WIES Lecture | Proportional Reasoning: From Symbolic Formalizations to Early Intuitions
April 3, 2019
Michelle Hurst investigates how people think about relations between quantities, including ratios, proportions and simple comparisons like “less” and “more.” She will demonstrate how people’s proportional reasoning differs across distinct kinds of representations, and contrast how younger children lacking formal knowledge of fractions rely on their intuition when considering proportion.
Carl A. Grant Scholars | Using Critical Design Thinking to Create Emancipatory Research Agenda
April 1, 2019
Lesley-Ann Noel shares her passion for emancipatory research and design in this lecture. She introduces key concepts such as the principles of design, design thinking and emancipatory research and illustrates how she has developed her own personal design and research agenda based on an emancipatory philosophy. Finally, she guides the audience in considering how they can create an emancipatory research agenda for themselves.
To Chair or Not to Chair?
March 19, 2019 | By Jerlando F.L. Jackson
In an article he penned for The Chronicle of Higher Education, Jerlando F.L. Jackson explores why a faculty member should decide “to chair or not chair” their department. Jackson is a professor of higher education, director and chief research scientist of the Wisconsin Equity and Inclusion Laboratory and currently chairs his department, Leadership and Policy Analysis, at the University of Wisconsin—Madison.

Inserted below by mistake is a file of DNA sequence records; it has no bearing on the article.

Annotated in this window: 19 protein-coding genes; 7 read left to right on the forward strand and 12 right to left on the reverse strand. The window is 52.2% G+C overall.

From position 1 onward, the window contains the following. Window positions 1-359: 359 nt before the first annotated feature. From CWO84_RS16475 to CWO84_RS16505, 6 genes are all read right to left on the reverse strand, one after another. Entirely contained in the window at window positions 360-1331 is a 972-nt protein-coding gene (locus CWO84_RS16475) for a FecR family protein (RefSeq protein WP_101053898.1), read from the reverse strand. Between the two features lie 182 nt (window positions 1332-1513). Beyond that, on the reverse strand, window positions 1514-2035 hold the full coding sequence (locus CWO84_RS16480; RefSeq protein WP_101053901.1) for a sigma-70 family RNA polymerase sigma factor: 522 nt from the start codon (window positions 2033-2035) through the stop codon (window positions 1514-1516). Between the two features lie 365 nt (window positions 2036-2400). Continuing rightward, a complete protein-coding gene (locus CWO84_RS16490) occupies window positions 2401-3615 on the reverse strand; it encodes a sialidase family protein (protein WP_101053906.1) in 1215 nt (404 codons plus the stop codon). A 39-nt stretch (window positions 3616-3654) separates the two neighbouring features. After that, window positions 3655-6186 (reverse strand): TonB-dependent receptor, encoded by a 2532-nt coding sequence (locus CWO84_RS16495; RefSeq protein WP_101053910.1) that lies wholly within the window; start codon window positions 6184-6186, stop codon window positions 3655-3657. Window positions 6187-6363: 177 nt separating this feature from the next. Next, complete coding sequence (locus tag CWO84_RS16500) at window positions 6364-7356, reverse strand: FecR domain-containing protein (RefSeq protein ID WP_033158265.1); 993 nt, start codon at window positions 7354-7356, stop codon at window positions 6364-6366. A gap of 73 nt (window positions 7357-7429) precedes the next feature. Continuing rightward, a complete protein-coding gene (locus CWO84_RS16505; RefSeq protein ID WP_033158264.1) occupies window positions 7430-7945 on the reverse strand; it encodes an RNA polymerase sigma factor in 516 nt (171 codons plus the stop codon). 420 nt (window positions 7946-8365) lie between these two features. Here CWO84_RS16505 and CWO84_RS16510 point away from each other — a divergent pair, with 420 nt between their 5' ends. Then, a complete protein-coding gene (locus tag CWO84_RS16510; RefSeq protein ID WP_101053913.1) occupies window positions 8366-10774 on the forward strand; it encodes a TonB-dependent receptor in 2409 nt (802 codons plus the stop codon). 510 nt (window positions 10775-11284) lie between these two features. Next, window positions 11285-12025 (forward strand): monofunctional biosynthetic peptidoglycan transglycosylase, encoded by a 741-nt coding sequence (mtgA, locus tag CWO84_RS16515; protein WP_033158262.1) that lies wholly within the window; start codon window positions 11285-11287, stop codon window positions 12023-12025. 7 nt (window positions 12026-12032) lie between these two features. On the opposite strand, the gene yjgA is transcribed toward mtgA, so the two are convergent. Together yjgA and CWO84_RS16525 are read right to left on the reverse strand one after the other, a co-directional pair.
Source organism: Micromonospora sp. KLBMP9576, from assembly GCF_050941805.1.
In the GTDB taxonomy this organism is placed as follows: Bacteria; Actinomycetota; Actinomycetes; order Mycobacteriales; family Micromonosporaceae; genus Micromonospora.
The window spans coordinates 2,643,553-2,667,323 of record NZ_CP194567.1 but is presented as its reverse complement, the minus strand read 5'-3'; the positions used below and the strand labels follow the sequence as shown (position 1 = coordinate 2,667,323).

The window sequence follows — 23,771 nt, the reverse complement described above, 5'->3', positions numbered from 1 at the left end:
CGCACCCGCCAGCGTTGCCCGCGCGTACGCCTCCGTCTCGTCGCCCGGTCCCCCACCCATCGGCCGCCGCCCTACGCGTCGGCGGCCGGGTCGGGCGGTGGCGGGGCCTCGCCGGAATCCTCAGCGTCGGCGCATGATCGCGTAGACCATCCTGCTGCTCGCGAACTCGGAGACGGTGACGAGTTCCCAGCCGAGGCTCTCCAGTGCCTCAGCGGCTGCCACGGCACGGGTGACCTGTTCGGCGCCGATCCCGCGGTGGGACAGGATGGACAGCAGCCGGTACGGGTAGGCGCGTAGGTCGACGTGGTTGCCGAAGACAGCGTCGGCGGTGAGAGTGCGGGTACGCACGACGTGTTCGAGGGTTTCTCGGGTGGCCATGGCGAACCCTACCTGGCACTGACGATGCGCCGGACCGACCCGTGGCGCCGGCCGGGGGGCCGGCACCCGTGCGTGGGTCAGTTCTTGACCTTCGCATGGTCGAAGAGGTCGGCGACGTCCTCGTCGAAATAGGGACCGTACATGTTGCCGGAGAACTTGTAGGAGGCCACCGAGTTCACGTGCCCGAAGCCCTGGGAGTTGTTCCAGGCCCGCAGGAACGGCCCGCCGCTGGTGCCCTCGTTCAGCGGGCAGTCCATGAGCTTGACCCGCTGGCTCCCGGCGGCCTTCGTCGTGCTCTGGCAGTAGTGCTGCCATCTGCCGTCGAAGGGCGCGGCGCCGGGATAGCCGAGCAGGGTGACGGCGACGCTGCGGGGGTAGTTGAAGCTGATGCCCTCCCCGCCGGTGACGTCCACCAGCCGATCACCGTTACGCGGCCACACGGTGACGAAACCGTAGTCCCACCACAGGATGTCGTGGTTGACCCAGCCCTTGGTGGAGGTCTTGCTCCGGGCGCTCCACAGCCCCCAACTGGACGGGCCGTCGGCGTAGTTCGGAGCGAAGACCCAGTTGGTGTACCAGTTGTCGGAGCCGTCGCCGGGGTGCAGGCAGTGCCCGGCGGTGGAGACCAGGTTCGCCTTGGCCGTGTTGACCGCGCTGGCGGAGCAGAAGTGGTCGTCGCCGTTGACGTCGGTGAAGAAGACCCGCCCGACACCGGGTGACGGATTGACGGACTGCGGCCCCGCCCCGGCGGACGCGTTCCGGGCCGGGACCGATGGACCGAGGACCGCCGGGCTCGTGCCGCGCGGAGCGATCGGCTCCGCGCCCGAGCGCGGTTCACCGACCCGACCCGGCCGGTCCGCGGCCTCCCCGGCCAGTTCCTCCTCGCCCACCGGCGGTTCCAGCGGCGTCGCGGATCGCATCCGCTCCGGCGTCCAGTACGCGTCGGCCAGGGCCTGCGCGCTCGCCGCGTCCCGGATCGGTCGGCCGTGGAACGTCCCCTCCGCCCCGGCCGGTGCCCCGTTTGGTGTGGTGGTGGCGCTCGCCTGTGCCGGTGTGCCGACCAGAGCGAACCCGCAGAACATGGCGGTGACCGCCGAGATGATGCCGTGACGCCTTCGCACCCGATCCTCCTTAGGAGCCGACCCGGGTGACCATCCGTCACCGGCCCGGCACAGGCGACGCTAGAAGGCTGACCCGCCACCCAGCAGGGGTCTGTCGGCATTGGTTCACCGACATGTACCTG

New Online Tools to Instruct and Assess English Learners with Significant Cognitive Disabilities
March 13, 2019 | By Lynn Armitage
In the world of K-12 English language proficiency assessment, a population of U.S. students is often overlooked, learners with significant cognitive disabilities. Now, groundbreaking instructional materials and guides are available to help educators understand alternate English language development and assessment for students who have diverse needs related to language and disability.
School Districts Getting Free Evaluation Tools Developed by UW-Madison Education Researchers
March 12, 2019 | By Karen Rivedal
WEC is helping to close a gap in state requirements by providing needed guidance on the crucial step of regularly evaluating the effectiveness of schools’ academic and career planning for students in grades 6-12.